DataAppeal software provides an alternative to complex mapping tools through an easy to use, web-based GIS application that renders typical data files into beautifully designed multi-dimensional maps and datascapes instantly. For architects, landscape architects, urban planners and designers of the built form, the application is a great tool to utilize evidence-based information to expose new site patterns, to provide alternative 3D modes of mapping for communication purposes, and to aid in the initiation of master plan designs.
It’s also a refreshing way to visually engage professional and students with their site-based data...
While municipal boundaries (zip codes or administrative boundaries) are actually necessary to provide order and organization to the city, they are not reflecting how people actually live and perceive areas.
LUST was asked to design the cover for the 2/2013 issue of Dutch magazine S+RO – Stedenbouw + Ruimtelijke Ordening. The theme of the issue is New Towns, or planned communities.
The policy for the former growing centers has constantly been accompanied by discussions about what their suburbs actually are. The new cities are in fact originated in the tension between urbanity and sub-urbanity. The dominant discourse is that they are not urban enough. There has been much criticism of their lack of urban amenities, identity and historical and spatial layering. Another, more recent discourse is about decay: a gradual process of decline has be observed in the new towns. But despite their bad reputation with outsiders, most residents of the New Towns seem to be satisfied, as suggested by a number of urban sociological studies in Zoetermeer, Nieuwegein and Almere.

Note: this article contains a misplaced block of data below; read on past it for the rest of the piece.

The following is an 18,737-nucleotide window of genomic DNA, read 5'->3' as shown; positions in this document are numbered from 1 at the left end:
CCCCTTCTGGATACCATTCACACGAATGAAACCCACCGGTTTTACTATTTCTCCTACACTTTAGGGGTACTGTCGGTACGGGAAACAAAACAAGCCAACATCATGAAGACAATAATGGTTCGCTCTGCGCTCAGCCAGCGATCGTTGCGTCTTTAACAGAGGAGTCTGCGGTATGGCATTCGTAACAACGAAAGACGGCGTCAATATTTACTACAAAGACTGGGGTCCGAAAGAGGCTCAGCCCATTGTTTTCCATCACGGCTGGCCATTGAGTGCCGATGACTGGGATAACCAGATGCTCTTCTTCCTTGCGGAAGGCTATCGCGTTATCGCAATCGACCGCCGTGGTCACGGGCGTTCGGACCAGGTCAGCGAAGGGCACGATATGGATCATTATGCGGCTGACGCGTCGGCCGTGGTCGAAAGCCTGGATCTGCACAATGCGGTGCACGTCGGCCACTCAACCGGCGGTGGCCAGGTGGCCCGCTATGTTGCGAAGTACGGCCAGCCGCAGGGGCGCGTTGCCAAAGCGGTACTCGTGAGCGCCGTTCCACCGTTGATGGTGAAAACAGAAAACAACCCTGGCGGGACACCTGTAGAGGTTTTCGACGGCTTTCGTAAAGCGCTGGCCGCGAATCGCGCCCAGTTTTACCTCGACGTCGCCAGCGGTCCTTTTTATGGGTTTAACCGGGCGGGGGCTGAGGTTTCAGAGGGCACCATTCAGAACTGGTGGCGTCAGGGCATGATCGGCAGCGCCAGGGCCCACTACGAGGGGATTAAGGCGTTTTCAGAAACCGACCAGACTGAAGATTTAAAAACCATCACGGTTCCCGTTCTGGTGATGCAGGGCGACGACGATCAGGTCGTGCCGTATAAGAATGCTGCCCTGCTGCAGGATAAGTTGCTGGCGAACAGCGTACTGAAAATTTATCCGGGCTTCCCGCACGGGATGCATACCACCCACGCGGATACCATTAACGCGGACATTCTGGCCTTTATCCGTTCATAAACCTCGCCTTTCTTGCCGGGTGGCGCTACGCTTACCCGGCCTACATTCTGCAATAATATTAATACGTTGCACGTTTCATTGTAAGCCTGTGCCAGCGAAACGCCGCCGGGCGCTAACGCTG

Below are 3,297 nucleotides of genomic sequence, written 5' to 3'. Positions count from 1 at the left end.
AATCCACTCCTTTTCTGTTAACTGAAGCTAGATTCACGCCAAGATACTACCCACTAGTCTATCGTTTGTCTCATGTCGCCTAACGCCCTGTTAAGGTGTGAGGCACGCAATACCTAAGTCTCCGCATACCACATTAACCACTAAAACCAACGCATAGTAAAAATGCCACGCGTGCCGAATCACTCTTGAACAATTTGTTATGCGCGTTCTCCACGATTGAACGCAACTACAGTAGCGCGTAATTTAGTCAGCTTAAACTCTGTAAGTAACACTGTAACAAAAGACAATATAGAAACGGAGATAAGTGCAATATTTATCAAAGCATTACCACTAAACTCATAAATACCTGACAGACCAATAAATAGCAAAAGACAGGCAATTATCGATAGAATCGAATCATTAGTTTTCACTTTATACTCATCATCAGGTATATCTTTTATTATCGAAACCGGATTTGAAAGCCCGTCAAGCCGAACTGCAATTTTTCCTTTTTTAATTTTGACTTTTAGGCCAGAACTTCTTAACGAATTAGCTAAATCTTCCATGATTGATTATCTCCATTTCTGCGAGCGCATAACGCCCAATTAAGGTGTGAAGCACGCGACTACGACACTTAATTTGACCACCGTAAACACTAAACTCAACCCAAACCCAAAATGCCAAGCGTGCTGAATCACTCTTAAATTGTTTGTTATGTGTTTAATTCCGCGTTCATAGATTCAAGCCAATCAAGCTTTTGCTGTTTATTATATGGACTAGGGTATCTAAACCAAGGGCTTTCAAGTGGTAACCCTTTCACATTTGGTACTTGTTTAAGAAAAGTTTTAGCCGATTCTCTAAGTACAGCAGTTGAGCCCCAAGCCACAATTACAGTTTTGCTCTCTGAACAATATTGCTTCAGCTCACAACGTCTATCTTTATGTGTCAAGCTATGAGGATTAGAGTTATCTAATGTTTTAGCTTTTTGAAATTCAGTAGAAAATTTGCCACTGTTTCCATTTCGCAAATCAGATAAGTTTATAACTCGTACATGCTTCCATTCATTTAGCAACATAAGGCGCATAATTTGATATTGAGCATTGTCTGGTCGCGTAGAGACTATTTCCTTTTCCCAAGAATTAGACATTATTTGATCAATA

atNight project aims to be a first step towards building the image of the night, a necessary first contribution to the (re)definition of the nigh-time identity
atNight project aims to constitute a first step towards the construction of nightscape image, a necessary first contribution to the (re)definition of the nigh-time identity. We have taken the opportunity to explore the potential of city's representation techniques -by means of data visualization and cartography- to generate an interpretative model of nocturnal landscape as a common framework for collective thought.